Beyond Judy Blume: We've Come a Long Way, Baby
Thanks to a generous grant from the fine people at Oregon Humanities, we'll be spending the next few months exploring identity and sexuality in young adult literature here on the Bitch blogs. This series is part of an interactive program called "Beyond Judy Blume: Identity and Sexuality in Young Adult Literature" that will take a look at how gender and sexual identity are portrayed in today's young adult lit, how YA lit reflects changing cultural views on youth identity and expression, and how YA lit can be used as a tool to promote diversity and social change. This blog series will coincide with three monthly book clubs here in Portland, Oregon, leading up to a community forum featuring a panel of YA lit experts and enthusiasts in Portland on November 8th...more about those on our events page.
Let's start by talking a little bit about Judy Blume. We here at Bitch are big fans of Blume's work. We've run a couple feature articles on the queen of young adult fiction (see: "Judged Judy: Judy Blume's 40-year fight to tell the truth about sex, religion, and turtles." in the Old Issue and further discussion in "Ya? Why not?—It's a new golden age of young-adult fiction. Five contemporary authors tell us why." in the Loud Issue). Are You There God? It's Me, Margaret was the first book most of us ever read that mentioned menstruation, and I'd be lying if I said we didn't have a copy of Blubber sitting in the office bathroom right now. We love what Judy Blume stands for: boundary-pushing, freedom of expression, and a good sense of humor.
Judy Blume is known for writing about topics like teen sex, masturbation, and menstruation before it was cool to do so, and she's often credited with redefining young adult literature as we (or our parents) knew it. Fast forward to 2012, and we're in the middle of a young adult lit heyday. YA lit sales are way up and publishers and book stores are catching on. As the book business continues to invest more money into bringing YA lit to the masses, we're seeing more and more books that are pushing the boundaries of YA lit in really exciting ways, exploring issues of teen identity and sexuality while remaining honest and challenging. During this series, we'll talk with authors, teachers, librarians, and teens who are dedicated to making sure that every teen is able to find books whose characters they can relate to and be inspired by.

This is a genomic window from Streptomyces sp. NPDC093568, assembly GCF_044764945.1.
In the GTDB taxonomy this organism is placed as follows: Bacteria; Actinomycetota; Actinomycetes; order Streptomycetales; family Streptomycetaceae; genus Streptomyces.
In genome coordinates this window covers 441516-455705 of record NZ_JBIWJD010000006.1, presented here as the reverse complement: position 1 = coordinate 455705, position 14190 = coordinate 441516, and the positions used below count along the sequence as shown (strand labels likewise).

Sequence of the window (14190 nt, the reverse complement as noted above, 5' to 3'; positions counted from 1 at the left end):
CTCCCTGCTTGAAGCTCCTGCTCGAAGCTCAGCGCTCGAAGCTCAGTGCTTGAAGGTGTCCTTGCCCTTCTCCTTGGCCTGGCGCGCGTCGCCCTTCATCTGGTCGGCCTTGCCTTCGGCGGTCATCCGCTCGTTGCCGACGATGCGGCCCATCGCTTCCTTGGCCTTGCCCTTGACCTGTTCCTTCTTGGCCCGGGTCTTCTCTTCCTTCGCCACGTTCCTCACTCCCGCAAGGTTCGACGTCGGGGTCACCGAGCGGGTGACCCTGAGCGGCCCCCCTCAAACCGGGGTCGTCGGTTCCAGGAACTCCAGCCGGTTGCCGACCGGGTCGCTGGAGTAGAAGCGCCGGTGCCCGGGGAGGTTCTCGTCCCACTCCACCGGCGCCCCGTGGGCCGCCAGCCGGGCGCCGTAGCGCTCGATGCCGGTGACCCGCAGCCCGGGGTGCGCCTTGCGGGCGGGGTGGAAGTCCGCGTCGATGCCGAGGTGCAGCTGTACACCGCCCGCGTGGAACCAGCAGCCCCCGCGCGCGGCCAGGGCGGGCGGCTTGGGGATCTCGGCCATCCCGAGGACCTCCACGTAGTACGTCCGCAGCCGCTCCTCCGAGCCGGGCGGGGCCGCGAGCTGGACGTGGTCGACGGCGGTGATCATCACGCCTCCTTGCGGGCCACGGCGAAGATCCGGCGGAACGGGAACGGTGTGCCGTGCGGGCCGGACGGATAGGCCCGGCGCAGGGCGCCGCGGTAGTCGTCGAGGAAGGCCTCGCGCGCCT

We've come a long way since Forever was first published in 1975, but we've also got a long way left to go. We're looking forward to discussing the current state of identity and sexuality in YA lit with authors, teachers, librarians, and youth during this blog series. We hope you'll join the conversation—please let us know if there's anything you'd like us to cover!
This program was made possible in part by a grant from Oregon Humanities (OH), a statewide nonprofit organization and an independent affiliate of the National Endowment for the Humanities, which funds OH's grant program. Any views, findings, and conclusions, or recommendations expressed in this article do not necessarily reflect the views of Oregon Humanities or the National Endowment for the Humanities.
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